we have heard many opinions in recent weeks on the proposals to privatise the city’s bin collections and street-cleaning service – but not the clear voice of the staff who actually do the work.
Consulting with them, as the city council is now doing in conjunction with union leaders, has to be a sensible step in any decent decision-making process.
They are facing fundamental change to the way they work – regardless of whether the service is finally handed to contractors or kept in-house – and it is only fair their views are heard.
But questions have to be asked about why this consultation is taking place so late in the day – just 48 hours before councillors are due to vote on the proposals.
This is not the way the Capital should be taking major decisions that will shape our public services for years to come.
Something as basic as establishing the views of staff should have been sorted out a long time ago.
The reason it wasn’t is largely due to the SNP’s late U-turn on the issue.
Until then, the Lib Dems no doubt expected to push through the plans, confident of the support of their coalition partners.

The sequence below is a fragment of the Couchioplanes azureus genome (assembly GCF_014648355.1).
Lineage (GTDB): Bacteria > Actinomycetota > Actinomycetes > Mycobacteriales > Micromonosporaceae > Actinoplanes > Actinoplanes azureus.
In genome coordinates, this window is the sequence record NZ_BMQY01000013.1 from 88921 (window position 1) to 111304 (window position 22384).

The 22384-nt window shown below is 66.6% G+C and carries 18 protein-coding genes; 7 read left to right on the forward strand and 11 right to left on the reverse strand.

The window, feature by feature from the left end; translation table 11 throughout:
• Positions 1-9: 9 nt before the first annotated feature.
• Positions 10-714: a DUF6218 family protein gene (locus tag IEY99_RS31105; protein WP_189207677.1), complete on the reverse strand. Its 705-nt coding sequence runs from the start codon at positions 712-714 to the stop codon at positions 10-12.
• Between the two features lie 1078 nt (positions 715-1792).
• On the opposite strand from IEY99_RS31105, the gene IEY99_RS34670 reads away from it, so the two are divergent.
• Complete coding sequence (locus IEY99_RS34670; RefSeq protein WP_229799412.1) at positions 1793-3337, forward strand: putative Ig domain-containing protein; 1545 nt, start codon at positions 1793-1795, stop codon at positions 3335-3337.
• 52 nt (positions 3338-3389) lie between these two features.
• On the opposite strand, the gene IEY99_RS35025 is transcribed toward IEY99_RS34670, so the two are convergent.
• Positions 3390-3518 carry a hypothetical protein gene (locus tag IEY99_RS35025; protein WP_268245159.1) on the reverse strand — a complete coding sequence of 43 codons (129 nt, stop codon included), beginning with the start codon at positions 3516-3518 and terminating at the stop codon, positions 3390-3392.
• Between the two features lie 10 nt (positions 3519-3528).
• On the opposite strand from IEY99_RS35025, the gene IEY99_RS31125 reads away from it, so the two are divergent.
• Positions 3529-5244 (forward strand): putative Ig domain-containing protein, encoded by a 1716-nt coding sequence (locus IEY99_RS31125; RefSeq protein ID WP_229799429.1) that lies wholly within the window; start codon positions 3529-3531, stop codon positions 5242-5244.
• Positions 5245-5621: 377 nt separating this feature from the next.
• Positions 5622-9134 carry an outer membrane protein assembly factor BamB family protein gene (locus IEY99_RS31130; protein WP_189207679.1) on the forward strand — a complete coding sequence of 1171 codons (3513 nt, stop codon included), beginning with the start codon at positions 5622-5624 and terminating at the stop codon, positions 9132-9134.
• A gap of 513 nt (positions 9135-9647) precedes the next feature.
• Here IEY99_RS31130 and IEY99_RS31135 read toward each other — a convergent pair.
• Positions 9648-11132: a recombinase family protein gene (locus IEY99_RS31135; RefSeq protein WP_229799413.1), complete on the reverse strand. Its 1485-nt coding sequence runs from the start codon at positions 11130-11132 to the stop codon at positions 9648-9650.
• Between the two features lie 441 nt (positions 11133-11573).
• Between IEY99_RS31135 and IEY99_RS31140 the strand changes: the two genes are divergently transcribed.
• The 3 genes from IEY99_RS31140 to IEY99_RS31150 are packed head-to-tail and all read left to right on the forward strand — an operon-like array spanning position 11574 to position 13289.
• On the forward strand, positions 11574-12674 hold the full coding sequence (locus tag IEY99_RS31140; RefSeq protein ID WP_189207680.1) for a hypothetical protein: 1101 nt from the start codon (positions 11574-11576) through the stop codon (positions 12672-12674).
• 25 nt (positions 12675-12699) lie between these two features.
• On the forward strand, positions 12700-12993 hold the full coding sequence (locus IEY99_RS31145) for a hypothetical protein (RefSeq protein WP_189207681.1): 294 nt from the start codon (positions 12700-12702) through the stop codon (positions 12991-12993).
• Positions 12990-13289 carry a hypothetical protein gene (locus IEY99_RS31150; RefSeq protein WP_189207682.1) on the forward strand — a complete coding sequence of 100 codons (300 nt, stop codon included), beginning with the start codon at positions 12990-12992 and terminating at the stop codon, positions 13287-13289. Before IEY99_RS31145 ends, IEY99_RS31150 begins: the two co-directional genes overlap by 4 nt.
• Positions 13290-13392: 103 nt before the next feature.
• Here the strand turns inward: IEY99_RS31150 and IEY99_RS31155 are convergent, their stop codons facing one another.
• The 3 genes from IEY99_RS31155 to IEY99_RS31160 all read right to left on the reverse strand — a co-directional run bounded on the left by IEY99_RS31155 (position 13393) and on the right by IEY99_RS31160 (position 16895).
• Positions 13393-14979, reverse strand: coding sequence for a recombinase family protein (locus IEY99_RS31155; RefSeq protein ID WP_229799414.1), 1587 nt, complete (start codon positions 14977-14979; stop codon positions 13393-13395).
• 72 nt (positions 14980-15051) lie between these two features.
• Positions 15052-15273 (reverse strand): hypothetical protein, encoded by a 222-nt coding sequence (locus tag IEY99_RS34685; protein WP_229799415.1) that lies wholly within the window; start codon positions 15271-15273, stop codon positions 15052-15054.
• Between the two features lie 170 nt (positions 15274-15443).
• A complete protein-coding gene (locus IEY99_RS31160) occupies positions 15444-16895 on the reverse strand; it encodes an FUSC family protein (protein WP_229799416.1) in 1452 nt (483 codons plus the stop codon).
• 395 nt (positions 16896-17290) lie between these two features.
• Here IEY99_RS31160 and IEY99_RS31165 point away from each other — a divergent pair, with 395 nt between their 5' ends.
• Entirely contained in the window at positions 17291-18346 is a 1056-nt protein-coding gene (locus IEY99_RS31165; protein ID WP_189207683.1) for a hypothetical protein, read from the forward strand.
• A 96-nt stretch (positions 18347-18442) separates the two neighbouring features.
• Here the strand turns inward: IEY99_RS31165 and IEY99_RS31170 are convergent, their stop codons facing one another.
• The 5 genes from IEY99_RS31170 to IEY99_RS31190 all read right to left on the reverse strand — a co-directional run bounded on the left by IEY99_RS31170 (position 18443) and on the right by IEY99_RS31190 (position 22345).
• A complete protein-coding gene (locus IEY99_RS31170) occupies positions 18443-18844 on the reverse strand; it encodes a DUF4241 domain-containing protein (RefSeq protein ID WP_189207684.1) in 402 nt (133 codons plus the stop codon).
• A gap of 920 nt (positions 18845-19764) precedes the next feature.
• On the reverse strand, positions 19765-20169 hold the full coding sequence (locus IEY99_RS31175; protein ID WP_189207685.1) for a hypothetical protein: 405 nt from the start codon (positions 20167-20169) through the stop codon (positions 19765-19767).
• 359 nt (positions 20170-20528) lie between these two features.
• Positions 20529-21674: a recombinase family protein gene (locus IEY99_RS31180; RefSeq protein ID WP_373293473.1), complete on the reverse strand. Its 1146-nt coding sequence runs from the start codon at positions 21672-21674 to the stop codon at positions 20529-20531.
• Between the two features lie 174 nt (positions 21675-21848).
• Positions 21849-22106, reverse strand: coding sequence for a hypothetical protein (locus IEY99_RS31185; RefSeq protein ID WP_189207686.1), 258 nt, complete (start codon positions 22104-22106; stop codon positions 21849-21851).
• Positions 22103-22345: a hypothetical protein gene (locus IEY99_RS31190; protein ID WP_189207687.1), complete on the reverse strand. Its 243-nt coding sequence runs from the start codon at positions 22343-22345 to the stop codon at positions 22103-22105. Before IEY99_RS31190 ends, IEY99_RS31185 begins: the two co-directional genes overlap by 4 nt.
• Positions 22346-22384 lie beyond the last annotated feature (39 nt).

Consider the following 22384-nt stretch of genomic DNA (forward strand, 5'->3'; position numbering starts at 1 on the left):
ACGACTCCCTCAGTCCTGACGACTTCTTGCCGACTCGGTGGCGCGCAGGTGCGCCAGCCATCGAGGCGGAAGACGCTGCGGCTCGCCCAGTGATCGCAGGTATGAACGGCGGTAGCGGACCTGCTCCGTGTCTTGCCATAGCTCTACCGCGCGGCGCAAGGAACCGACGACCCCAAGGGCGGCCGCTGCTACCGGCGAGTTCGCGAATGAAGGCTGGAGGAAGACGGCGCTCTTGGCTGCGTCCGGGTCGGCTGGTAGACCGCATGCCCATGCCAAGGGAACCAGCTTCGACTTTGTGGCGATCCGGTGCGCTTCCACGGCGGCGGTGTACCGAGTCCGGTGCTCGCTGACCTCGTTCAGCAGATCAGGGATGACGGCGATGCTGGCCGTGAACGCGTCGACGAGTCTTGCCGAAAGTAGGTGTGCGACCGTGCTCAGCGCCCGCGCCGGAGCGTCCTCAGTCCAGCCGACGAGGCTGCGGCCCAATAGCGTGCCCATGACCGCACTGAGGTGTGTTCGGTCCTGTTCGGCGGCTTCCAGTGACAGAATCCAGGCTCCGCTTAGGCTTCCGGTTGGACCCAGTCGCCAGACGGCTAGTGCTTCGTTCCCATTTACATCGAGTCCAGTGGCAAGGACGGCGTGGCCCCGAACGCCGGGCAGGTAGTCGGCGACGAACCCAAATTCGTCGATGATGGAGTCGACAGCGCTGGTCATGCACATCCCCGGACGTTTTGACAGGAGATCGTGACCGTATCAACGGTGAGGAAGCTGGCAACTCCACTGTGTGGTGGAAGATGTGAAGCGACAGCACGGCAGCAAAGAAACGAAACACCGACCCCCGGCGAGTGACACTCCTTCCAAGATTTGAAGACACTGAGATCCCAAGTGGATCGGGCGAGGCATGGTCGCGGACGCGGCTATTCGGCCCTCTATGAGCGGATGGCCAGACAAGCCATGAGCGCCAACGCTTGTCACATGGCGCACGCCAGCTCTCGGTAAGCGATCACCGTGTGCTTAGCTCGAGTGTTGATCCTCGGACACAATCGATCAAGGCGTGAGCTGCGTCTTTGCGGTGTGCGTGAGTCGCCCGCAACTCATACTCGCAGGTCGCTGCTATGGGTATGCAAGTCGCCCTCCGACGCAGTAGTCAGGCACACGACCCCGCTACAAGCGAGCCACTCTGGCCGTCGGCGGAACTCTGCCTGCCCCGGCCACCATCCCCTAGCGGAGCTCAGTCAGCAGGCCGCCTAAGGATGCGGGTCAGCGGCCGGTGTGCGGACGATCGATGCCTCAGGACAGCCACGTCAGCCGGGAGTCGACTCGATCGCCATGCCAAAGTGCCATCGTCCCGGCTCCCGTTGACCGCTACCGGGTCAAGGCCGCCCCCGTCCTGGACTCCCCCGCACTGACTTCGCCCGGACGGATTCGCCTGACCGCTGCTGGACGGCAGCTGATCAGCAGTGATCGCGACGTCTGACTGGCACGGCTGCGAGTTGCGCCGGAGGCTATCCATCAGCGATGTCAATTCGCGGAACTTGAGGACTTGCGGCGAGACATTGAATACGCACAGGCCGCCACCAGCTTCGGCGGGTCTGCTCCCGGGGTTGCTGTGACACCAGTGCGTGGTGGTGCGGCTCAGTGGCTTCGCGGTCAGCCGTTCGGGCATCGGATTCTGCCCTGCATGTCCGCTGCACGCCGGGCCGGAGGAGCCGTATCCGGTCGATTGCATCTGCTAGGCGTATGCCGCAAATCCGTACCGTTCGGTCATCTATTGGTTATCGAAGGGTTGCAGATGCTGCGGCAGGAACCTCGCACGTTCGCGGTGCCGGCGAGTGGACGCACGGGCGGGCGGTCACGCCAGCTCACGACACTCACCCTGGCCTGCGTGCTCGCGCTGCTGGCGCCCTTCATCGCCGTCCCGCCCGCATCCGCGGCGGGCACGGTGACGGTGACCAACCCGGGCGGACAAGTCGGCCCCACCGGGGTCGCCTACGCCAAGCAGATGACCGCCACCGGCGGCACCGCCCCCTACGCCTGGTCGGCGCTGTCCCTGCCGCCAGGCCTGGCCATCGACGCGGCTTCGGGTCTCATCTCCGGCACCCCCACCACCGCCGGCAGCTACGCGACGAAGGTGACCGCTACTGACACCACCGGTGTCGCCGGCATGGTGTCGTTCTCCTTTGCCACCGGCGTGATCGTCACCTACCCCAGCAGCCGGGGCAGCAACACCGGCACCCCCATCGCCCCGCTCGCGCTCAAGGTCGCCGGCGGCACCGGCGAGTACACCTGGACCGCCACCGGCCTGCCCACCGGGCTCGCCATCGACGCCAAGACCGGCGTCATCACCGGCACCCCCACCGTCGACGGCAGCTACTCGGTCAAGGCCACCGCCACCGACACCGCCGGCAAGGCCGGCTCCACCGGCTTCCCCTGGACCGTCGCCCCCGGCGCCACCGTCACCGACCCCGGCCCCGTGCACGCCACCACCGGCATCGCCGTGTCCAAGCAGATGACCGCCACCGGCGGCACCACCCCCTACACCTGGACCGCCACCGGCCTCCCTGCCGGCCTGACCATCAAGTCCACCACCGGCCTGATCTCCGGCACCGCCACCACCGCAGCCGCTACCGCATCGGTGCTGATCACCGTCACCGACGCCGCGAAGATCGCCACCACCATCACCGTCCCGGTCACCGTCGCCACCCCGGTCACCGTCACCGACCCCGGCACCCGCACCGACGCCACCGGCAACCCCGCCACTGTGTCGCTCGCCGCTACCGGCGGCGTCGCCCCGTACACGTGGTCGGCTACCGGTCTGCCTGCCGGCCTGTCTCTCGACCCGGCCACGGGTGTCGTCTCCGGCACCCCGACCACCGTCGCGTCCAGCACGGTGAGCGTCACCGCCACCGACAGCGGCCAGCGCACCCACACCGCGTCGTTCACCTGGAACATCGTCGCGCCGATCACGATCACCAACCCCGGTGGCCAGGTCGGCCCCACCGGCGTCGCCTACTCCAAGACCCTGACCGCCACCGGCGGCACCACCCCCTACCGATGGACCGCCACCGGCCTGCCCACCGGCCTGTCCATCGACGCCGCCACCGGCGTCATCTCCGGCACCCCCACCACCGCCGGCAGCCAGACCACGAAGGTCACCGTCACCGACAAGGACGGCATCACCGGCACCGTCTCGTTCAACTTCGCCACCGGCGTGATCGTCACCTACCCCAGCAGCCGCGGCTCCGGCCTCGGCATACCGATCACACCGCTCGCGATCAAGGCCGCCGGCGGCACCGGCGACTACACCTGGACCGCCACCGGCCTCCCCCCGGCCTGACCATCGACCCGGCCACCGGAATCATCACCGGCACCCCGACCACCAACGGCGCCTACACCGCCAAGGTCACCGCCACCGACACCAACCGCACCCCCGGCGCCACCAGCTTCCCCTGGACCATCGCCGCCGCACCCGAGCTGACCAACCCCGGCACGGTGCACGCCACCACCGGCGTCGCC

Now things are not so clear cut and city leaders are left trying to hatch a hasty deal.
Clearly, a decision cannot be taken as planned on Thursday. The consultation will not be complete.
With the question having been asked of staff, the local authority is duty-bound to wait for the answer.
We do not want to see this crucial issue kicked into the long grass, but the mishandling of the decision-making process means the only fair move is another postponement.
many hard-working families will be disappointed by the prospect of their local libraries shutting on Sundays and some midweek evenings – times when they can most easily use them.
Opening outside the traditional 9-5 hours has been a hugely popular move and helped introduce a new generation to the joys of reading.
But what alternative does the city council face when it has to save millions of pounds? Close some libraries altogether?
Sensible schemes such as the “library hub” in Drumbrae, where local police officers share the building, are helping to keep our city libraries open.
As long as the council continues to keep their doors open at the most popular times – such as Saturdays – then parents will understand why these cuts are being made.